While I can’t find any specifics on heel to toe drop, the boot feels relatively neutral to me; I don’t have that “high heel” feeling that often accompanies an overly built up sole. And to be honest, MOST boots do have that clunky, large heel feel to them. As an athlete who prefers to be in a minimal shoe no matter WHAT I’m doing, this was a surprising yet much welcome aspect to the Sugarpine boot. The forefoot is not overly wide, but is wide enough to allow comfortable and natural splay of the toes.
I’ve worn these boots for exactly what has been advertised: day hiking trails to walking city streets. Anyone who spends time hiking can tell you that comfortable feet will make or break your trail experience. I suppose that honestly goes for most sports. On the trail the Sugarpine boot proved to be both comfortable, durable, and most importantly: waterproof and mudproof. The gusseted tongue not only helps keep debris and dirt out, but allows you to step in deeper puddles without instantly ending up with wetsocks. I didn’t notice them on my feet, which is exactly the way a shoe/boot review SHOULD go. Zero hot spots, zero chafing, zero blistering, zero slipping in the heel, honestly, zero complaints.
Initially I had hesitations regarding the sole of the shoe. While I’ve had positive experiences with Vibram soles in the past, upon first glance the tread did not appear to be very aggressive. I doubted their ability to sustain grip on slippery terrain. Yet to my surprise, the Sugarpine provided ample grip on both loose dirt and wet leaves.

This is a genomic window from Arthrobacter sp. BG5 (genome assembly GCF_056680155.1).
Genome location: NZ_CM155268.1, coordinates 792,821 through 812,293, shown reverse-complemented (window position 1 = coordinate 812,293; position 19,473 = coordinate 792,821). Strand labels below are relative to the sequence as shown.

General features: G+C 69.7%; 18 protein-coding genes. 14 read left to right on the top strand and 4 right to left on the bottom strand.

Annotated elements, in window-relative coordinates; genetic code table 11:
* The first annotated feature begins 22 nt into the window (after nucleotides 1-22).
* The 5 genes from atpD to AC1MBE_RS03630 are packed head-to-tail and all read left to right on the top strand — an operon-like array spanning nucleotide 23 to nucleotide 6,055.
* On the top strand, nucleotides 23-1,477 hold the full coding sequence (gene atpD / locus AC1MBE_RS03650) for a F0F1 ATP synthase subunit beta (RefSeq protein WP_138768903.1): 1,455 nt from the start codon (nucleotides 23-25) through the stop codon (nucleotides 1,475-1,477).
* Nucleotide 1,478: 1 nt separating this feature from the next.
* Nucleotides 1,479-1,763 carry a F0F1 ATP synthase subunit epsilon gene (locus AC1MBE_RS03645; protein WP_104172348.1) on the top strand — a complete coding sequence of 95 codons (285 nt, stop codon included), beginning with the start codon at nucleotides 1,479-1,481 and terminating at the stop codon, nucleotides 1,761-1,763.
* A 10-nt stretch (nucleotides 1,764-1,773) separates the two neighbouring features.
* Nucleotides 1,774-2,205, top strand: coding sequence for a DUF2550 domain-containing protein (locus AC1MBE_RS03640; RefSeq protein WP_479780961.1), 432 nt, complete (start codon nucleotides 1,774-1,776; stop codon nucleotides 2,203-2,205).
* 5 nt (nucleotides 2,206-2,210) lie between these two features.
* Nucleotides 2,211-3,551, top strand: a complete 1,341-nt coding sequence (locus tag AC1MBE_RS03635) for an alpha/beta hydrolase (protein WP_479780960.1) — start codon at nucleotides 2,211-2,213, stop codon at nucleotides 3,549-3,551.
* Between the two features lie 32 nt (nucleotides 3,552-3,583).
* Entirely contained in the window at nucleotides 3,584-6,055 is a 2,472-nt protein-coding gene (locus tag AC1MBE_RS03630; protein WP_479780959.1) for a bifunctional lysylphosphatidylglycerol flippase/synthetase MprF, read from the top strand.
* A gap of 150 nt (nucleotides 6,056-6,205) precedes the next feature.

While I wouldn’t necessarily want to run long distances in the Sugarpine boot (this isn’t what is designed for, afterall) they were indeed comfortable enough for some short bursts of running on open trail. Which instantly made my mind wander towards…
Sure it’s a little premature, but I’m forcing myself to appreciate winter in Vermont this year, and am hoping to put in some serious miles on my snowshoes. The boots I used last year were a bit larger and “clunkier”, for lack of better terms, causing discomfort. The fit plus waterproof feature of the Sugarpine boot, combined with the fact that they fit perfectly into my snowshoes, means these are likely going to be my go-to snowshoe boots for the winter.
If you are looking for a versatile, lightweight hiking shoe for both day hikes or just all around “keep my feet dry” use, I would highly recommend the Sugarpine boot. If you are looking for something a bit heavier, Ahnu offers an entire line of winter and hiking boots. While of course I haven’t tried the others, if the fit, comfort, and quality of those boots is the same as the Sugarpine, I’m sure they will meet your satisfaction.
Disclaimer: I was sent the Ahnu Sugarpine Boot as part of a campaign with Ahnu & FitFluential, LLC in exchange for a review. As always, all opinions are my own.
Heather Hart is an ACSM certified Exercise Physiologist, NSCA Certified Strength and Conditioning Specialist (CSCS), UESCA certified Ultrarunning Coach, RRCA certified Running Coach, co-founder of Hart Strength and Endurance Coaching, and creator of this site, Relentless Forward Commotion. She is a mom of two teen boys, and has been running and racing distances of 5K to 100+ miles for over a decade. Heather has been writing and encouraging others to find a love for fitness and movement since 2009.